The 2016 Spring Budget announced a number of changes affecting investors. A summary of the key changes from the latest budget, and changes which are due to come into force in the new tax year are listed below:

The Personal Allowance

Last year’s Budget revealed that that the 2016/17 personal allowance would be £10,800, but the Summer Budget added a further £200 bringing the figure to £11,000. Similarly, the 2017/18 allowance has been revised to £11,500 in the latest budget.

The Personal Savings Allowance

The personal savings allowance (PSA) was revealed in last year’s Spring Budget, but only begins in 2016/17. Broadly speaking, if you are a:

  • Basic rate taxpayer, the first £1,000 of savings income you earn will be untaxed;
  • Higher rate taxpayer, the first £500 of savings income you earn will be untaxed;
  • Additional rate taxpayer, you will not receive any personal savings allowance.

‘Savings income’ in this instance is primarily interest, but also includes gains made on offshore investment bonds. Although called an allowance, the PSA is actually a nil rate tax band, so it is not quite as generous as it seems. The PSA’s arrival will mean that from 6 April 2016 banks and building societies will no longer deduct tax from interest and neither will National Savings & Investments from those products it currently pays net interest on (such as 65+ bonds).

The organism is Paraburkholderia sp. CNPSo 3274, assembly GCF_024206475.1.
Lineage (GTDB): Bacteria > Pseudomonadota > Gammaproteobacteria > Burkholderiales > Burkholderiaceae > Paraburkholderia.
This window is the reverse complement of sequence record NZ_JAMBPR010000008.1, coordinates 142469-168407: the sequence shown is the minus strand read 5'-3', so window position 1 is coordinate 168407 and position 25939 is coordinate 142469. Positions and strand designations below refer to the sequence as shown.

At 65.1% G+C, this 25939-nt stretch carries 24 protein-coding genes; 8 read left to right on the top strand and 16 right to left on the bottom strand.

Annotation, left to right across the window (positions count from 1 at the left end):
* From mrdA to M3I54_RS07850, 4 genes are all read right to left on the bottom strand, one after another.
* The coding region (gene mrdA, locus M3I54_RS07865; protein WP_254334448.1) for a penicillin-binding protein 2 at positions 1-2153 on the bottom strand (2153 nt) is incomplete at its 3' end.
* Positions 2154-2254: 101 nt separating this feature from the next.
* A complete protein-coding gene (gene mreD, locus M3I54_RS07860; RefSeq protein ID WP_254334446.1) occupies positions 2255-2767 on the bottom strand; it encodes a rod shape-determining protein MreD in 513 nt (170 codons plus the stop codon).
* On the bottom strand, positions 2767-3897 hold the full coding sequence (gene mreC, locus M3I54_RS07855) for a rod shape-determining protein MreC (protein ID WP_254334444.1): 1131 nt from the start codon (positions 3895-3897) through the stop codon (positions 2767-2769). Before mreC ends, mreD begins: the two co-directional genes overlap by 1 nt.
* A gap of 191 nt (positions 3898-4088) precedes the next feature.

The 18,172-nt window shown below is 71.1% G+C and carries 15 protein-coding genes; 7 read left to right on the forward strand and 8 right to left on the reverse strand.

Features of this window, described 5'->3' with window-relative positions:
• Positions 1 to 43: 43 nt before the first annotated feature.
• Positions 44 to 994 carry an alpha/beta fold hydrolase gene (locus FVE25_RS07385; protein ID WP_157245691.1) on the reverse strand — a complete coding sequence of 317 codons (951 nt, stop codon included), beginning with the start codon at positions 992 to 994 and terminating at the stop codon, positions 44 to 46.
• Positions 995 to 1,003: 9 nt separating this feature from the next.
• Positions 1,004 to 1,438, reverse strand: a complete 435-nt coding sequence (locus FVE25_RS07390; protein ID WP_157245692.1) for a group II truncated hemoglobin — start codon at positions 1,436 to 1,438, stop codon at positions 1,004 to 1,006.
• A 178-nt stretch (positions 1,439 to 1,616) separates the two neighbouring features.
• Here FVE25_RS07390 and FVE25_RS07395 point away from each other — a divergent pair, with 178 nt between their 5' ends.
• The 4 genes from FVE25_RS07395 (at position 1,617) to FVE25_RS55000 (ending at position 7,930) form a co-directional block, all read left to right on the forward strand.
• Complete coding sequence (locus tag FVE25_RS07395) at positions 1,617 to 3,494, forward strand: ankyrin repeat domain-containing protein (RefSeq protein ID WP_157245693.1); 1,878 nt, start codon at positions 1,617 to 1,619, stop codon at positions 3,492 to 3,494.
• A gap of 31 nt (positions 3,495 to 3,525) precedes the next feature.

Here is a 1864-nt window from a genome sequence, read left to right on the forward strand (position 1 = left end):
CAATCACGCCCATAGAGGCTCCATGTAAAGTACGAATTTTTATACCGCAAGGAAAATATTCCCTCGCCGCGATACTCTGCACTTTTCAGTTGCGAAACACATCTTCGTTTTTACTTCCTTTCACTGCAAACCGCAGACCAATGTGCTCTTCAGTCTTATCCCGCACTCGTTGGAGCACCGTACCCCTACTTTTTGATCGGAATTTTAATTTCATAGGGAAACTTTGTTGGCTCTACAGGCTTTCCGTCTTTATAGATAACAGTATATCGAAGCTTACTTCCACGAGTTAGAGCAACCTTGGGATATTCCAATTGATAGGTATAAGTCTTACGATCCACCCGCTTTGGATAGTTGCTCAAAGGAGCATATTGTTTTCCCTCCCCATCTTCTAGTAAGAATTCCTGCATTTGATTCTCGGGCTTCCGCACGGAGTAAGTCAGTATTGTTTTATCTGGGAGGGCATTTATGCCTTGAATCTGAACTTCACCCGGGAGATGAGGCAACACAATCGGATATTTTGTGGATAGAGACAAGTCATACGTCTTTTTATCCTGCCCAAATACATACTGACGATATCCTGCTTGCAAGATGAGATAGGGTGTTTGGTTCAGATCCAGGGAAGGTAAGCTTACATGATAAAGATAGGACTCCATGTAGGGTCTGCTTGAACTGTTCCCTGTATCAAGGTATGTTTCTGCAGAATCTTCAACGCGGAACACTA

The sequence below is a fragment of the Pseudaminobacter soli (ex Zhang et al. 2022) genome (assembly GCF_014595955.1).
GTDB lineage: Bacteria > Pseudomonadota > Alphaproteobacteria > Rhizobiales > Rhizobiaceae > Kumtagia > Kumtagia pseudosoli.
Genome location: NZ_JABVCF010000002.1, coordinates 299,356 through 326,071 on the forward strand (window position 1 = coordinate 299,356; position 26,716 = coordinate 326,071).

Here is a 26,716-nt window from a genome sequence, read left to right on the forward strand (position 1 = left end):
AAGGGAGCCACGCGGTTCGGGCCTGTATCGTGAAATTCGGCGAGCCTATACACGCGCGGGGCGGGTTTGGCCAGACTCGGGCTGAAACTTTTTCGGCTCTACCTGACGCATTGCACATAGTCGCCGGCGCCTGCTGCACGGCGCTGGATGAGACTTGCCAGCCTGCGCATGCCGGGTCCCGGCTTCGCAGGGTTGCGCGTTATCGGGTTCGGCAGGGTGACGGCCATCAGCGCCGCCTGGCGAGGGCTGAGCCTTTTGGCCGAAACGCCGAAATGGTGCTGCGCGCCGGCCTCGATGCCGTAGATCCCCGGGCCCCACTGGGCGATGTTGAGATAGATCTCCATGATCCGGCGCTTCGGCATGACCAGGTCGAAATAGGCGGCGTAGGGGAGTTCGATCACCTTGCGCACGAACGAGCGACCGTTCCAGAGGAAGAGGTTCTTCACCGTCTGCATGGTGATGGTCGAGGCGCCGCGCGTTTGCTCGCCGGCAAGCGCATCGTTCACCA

The Budget announced that from 2017/18 the removal of the requirement to deduct tax on interest payments would be extended to open-ended investment companies, authorised unit trusts, investment trust companies and peer-to-peer loans arrangements.

If you and your spouse/civil partner receive substantial interest income, it is worth checking that you both maximise the benefit of the PSA. However, at current low interest rates, you might also want to consider whether you could earn a higher income from your investments.

The Dividend Allowance

The dividend allowance was a surprise announcement in last year’s Summer Budget and also begins in 2016/17. The main target was private company shareholders who use dividends rather than salary to extract profits.

The allowance will mean that the first £5,000 of dividends you receive in a tax year will not be subject to any further tax, regardless of your marginal tax rate. Once the £5,000 allowance is exceeded, there is a higher tax charge than at present, as the table below shows, so you could ultimately pay more tax on dividend income, in spite of the new allowance. The existing 10% dividend tax credit will disappear from 6 April 2016, so those rates in the table for 2016/17 are the rates you will pay.